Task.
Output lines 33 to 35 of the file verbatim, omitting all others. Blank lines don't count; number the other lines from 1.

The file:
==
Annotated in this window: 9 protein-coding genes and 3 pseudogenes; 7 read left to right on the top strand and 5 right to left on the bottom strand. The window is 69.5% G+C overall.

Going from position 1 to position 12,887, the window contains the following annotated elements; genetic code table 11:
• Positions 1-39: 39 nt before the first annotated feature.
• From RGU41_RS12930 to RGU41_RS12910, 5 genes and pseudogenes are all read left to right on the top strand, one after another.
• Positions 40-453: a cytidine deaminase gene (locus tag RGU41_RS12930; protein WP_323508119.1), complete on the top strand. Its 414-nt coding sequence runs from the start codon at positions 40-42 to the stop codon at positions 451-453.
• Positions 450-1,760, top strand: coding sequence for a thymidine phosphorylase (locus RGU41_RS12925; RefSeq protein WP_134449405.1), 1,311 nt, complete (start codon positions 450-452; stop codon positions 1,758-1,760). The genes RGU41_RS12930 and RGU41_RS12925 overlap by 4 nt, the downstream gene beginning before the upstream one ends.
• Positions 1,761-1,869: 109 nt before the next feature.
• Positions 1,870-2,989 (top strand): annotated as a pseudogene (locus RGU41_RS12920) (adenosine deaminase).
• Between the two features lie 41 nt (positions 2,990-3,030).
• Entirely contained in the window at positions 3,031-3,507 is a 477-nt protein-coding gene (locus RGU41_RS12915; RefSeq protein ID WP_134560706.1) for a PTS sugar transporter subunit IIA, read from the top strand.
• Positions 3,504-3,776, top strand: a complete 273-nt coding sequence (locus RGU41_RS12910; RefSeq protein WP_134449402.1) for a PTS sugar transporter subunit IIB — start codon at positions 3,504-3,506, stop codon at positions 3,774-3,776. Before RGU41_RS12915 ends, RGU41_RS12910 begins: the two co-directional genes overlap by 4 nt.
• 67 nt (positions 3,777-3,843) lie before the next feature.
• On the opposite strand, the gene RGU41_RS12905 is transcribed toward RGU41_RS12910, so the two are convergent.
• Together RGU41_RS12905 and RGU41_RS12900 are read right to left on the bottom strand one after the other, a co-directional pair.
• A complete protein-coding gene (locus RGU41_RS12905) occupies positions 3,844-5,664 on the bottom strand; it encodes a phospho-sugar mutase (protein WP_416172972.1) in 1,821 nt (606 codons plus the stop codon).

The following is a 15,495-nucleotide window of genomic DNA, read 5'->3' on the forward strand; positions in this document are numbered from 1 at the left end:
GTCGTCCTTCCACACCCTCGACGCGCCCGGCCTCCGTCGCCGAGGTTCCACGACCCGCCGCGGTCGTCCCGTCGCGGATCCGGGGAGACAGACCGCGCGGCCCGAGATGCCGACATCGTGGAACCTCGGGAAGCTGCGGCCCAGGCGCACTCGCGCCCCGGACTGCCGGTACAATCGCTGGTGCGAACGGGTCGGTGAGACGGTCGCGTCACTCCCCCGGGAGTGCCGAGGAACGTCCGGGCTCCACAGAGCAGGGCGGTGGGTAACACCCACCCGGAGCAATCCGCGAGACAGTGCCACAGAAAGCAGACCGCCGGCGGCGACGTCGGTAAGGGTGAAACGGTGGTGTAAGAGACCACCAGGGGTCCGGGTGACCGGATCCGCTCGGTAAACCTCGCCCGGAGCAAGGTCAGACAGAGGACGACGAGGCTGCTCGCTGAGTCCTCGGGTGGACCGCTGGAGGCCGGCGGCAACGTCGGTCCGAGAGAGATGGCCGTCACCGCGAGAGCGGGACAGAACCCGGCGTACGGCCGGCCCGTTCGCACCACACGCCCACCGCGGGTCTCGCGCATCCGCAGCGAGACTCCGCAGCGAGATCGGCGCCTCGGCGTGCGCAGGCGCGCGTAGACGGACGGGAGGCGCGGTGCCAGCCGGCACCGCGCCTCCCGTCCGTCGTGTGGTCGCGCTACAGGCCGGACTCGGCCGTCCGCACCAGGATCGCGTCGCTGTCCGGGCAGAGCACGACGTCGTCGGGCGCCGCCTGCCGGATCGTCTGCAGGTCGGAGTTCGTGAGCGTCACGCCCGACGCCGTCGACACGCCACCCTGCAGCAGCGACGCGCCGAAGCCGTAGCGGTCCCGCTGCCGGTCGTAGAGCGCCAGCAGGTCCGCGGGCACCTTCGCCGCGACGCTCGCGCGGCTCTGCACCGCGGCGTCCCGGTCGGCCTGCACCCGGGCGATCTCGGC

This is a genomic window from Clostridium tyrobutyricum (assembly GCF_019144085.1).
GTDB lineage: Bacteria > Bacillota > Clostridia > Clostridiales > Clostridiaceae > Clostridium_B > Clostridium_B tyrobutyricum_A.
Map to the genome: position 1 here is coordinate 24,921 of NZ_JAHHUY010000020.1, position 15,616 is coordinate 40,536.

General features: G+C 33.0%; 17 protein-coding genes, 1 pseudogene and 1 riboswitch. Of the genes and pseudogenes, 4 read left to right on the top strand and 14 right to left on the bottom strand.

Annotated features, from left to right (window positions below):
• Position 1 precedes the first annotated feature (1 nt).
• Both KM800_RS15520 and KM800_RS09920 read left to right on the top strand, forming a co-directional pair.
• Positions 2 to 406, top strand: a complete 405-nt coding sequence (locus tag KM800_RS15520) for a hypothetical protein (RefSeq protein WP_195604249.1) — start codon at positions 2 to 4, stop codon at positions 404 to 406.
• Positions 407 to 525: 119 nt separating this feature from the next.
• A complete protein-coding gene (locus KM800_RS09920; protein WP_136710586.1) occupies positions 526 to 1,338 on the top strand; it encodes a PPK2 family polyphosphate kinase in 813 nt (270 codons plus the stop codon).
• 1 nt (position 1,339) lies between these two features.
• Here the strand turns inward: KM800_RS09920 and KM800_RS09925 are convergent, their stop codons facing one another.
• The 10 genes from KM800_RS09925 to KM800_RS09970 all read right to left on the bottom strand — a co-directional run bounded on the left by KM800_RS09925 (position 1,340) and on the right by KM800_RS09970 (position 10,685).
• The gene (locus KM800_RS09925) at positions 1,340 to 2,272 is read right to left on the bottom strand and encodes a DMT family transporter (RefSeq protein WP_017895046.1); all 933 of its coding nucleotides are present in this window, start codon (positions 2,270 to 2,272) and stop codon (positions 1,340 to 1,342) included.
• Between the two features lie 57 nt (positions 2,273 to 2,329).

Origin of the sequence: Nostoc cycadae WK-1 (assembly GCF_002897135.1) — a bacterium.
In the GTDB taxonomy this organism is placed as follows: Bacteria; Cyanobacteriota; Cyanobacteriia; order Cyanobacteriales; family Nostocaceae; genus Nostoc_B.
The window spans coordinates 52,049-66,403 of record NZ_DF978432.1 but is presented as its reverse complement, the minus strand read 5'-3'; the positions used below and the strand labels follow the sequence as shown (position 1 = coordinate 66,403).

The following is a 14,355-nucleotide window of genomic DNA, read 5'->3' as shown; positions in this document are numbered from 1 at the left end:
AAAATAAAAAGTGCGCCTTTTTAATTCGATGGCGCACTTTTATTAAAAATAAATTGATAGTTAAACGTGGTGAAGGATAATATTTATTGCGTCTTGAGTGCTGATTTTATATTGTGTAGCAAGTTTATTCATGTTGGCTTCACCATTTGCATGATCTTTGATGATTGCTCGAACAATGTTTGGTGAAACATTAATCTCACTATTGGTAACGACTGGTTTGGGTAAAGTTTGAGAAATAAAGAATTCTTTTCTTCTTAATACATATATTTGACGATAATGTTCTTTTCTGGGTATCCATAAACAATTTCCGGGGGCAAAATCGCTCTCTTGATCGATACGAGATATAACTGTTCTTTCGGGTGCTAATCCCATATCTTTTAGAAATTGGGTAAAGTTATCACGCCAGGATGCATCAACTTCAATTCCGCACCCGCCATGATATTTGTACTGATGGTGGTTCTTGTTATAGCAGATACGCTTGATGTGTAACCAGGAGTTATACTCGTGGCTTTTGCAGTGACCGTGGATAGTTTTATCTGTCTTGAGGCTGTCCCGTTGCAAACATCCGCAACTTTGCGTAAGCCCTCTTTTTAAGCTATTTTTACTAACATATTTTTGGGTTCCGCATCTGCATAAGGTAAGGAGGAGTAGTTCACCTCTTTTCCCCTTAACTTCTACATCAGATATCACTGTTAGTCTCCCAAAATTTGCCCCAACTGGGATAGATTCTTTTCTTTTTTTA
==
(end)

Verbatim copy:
Origin of the sequence: Nostoc cycadae WK-1 (assembly GCF_002897135.1) — a bacterium.
In the GTDB taxonomy this organism is placed as follows: Bacteria; Cyanobacteriota; Cyanobacteriia; order Cyanobacteriales; family Nostocaceae; genus Nostoc_B.
The window spans coordinates 52,049-66,403 of record NZ_DF978432.1 but is presented as its reverse complement, the minus strand read 5'-3'; the positions used below and the strand labels follow the sequence as shown (position 1 = coordinate 66,403).